Writing in The New Yorker last month, the journalist Jon Lee Anderson posed a difficult and probably unanswerable question: “Does Henry Kissinger have a conscience?” Anderson’s query was prompted by the release earlier this summer of classified documents that shed new light on US involvement in Latin America during the 1970s. Specifically, the papers indicate that Kissinger – who served as Secretary of State under Richard Nixon and Gerald Ford – tacitly encouraged Argentina’s then military government to torture and kill its opponents. “If there are things that have to be done, do them quickly,” Kissinger told the Argentinian Foreign Minister Admiral Cesar Augusto Guzzetti in 1976. “The quicker you succeed the better.”
This disclosure would not have surprised the late Eric Hobsbawm, who spent a sizeable if largely overlooked portion of his career as an academic and historian detailing Washington’s “neo-colonial” policies in the region. Viva La Revolucion is a collection of Hobsbawm’s essays and articles on Latin America stretching over four decades from 1960 to 2002. According to his publisher, it is also the last posthumous anthology of his work that we are likely to see: Hobsbawm left instructions for its publication, along with a separate volume, Fractured Times, shortly before he died in 2012.
“Drama at the absolute rawest edge.”
That’s how Irish writer Fintan O’Toole characterises the 1981 IRA hunger strikes in director Brendan J. Byrne’s powerful new documentary 66 Days.
I was born in 1986, the year of Margaret Thatcher’s Big Bang deregulation of the British banking system, and I was 22 when the global financial crash hit in 2008. For most of my adult life, the UK economy has been in crisis. First recession, then austerity, and now stagnation, with the prospect of another serious, Brexit-induced downturn on the horizon. Economists anticipate a decade or more of lost growth; a semi-permanent, Japanese-style slump. Prepare yourself, they say, for disappointment. That job you wanted? Gone. That house you’ve been saving for? No chance. That mountain of debt you’re carrying? You can keep it. Forever. It’s yours – along with flatlining wages, part-time employment, and income-eviscerating rents.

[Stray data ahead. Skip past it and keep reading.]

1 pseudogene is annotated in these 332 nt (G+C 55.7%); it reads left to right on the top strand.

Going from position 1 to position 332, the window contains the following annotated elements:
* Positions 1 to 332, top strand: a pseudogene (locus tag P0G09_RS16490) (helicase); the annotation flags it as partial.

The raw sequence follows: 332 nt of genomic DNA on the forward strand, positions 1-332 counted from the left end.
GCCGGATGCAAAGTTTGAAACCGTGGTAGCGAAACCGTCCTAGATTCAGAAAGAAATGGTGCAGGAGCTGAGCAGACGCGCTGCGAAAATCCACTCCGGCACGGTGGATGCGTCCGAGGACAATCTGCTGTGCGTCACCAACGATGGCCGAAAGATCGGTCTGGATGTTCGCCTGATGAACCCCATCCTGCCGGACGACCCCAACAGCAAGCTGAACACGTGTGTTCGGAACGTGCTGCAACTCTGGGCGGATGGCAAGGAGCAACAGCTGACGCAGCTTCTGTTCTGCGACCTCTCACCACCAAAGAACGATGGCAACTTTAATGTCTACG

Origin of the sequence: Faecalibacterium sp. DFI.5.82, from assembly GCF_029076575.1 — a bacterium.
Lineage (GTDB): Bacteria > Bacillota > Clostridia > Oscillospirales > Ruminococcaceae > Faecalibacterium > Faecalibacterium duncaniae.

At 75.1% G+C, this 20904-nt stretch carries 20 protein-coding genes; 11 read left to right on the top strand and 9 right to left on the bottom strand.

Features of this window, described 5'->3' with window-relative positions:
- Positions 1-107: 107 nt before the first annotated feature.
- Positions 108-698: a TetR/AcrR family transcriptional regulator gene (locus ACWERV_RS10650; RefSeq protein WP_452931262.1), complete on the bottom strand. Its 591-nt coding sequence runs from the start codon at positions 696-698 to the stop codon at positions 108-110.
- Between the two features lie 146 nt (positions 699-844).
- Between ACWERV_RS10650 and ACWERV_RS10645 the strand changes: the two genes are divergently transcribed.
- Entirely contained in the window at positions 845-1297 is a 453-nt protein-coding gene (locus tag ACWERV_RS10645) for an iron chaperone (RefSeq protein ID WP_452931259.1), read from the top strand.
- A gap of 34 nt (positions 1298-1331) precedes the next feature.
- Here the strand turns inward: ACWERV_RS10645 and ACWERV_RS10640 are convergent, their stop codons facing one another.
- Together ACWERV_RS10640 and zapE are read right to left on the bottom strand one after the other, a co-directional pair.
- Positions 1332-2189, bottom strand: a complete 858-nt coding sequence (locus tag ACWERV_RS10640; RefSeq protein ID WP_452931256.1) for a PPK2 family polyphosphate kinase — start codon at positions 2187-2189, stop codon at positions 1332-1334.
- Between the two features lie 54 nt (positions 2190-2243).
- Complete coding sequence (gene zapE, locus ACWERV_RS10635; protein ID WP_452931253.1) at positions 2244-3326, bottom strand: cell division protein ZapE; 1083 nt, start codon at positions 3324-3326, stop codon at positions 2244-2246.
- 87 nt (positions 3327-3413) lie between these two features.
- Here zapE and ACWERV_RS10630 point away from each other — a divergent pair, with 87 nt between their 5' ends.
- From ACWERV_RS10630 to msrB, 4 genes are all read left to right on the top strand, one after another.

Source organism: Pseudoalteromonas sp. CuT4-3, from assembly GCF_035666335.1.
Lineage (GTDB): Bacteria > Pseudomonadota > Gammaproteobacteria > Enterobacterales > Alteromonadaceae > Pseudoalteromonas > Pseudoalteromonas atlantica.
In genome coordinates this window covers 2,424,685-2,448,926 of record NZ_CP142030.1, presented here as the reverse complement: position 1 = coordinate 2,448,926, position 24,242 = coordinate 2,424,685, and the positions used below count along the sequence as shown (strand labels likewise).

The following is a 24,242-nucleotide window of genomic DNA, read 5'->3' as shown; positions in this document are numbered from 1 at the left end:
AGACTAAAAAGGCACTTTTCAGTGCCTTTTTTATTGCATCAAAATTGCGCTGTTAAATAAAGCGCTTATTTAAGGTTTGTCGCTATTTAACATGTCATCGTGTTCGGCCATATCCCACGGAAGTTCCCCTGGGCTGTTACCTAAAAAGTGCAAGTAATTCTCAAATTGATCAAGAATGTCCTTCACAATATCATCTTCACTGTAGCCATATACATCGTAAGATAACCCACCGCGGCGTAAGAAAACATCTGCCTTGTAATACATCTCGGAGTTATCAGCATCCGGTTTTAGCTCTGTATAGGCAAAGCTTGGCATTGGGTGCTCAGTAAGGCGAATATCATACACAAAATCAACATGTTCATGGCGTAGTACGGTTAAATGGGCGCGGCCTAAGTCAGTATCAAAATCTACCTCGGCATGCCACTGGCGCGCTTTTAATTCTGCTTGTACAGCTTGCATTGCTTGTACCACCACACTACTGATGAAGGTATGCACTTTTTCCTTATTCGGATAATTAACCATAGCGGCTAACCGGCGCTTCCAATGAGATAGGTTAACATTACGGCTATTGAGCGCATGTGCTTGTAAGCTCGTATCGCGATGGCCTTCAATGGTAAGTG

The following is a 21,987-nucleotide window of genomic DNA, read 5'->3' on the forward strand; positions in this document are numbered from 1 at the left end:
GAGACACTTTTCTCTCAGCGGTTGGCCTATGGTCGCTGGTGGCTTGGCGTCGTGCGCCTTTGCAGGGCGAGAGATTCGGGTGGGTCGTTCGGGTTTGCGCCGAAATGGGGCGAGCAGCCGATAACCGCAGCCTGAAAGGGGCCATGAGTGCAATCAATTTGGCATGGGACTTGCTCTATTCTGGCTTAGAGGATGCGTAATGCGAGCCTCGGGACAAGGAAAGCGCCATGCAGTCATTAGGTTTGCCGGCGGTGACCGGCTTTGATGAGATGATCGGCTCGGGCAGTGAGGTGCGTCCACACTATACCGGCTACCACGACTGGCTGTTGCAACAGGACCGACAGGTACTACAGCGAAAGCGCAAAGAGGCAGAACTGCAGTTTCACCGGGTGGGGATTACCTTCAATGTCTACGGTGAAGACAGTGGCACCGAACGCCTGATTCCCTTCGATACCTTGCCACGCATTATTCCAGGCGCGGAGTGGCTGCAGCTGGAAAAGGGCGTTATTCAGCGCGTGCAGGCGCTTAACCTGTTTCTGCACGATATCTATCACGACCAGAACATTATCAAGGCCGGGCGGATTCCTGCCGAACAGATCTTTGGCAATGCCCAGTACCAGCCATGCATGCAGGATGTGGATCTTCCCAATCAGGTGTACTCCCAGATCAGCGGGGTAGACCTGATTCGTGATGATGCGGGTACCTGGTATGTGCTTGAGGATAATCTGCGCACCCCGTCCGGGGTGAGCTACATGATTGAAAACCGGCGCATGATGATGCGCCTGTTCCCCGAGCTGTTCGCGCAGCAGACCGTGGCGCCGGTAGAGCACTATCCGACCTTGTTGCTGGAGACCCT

I belong, in other words, to the so-called ‘millennial’ generation, a category that includes people between the ages of 18 and 34 – or, more broadly, people who reached adulthood after the turn of the millennium. Millennials are significant for two reasons: they are the first age group in recent history to experience a standard of living lower than that of their parents, and they are really, really leftwing.
Gregor Klaus moved to Belfast in 2008 as a student, from a mid-sized town – Halle – in eastern Germany.
After nearly a decade in the city, he speaks fluent English, but with a German accent that carries the distinctive twang of his adopted Northern Irish homeland.
Until June or July of last year, Jeremy Corbyn had never expected to lead the Labour party and probably never wanted to. A veteran backbencher and diligent constituency MP, the 66-year-old socialist would probably have been content to go on championing the various causes – from trade union rights to Palestinian solidarity – that had defined his modest career up to that point. In his spare time, he might have tended to the vegetable patch in his north London allotment or cultivated the olive tree in his back garden.
But history had other ideas. As Richard Seymour shows in this laser-sharp analysis of British Labourism and its contradictions, Corbyn found himself, almost by accident, in the right place at the right time. (Or in the wrong place at the wrong time, depending on your perspective.)
Ben Judah’s new book This Is London is an exhilarating account of the British capital as a nerve centre of global culture and of a metropolis transformed by the effects of mass immigration.
Judah embeds himself with Roma beggars in Hyde Park, Romanians labourers in a North Circular doss house, and African ‘pickers’ (cleaners) slogging through the late shift on the Tube. He “doesn’t trust statistics” and so insists on soaking these experiences in at first hand. His writing is visceral, and at its best echoes the immersive style of the great Polish reporter and author Ryszard Kapuściński.
Bushwick in Brooklyn is a remarkable distillation of inequality in America. Walk five minutes west from Jefferson Street towards Manhattan and you’ll find white students in coffee shops tapping away on expensive MacBooks. Walk five minutes east and you’ll encounter all the familiar markers of metropolitan – in this case black and hispanic – poverty: inadequate housing, understocked grocery stores, and big plots of empty, overgrown land.
Bernie Sanders grew-up on the other side of Brooklyn, in Flatbush. Once a predominantly Irish, Italian, and Jewish neighbourhood, Flatbush is today a broader mix of American immigrant communities. One of the largest ethnic minority groups in the area is Haitian. Sanders left Brooklyn in 1960, transferring from Brooklyn College to the University of Chicago, where he studied politics, before decamping permanently to Vermont, the small north-eastern state for which he is now a two-term United States senator. But he is still every inch the Brooklynite. You can tell by the way he talks. “He speaks Brooklyn,” one of his former high school classmates told The New York Times recently. “He’s not a phoney, and that shows.”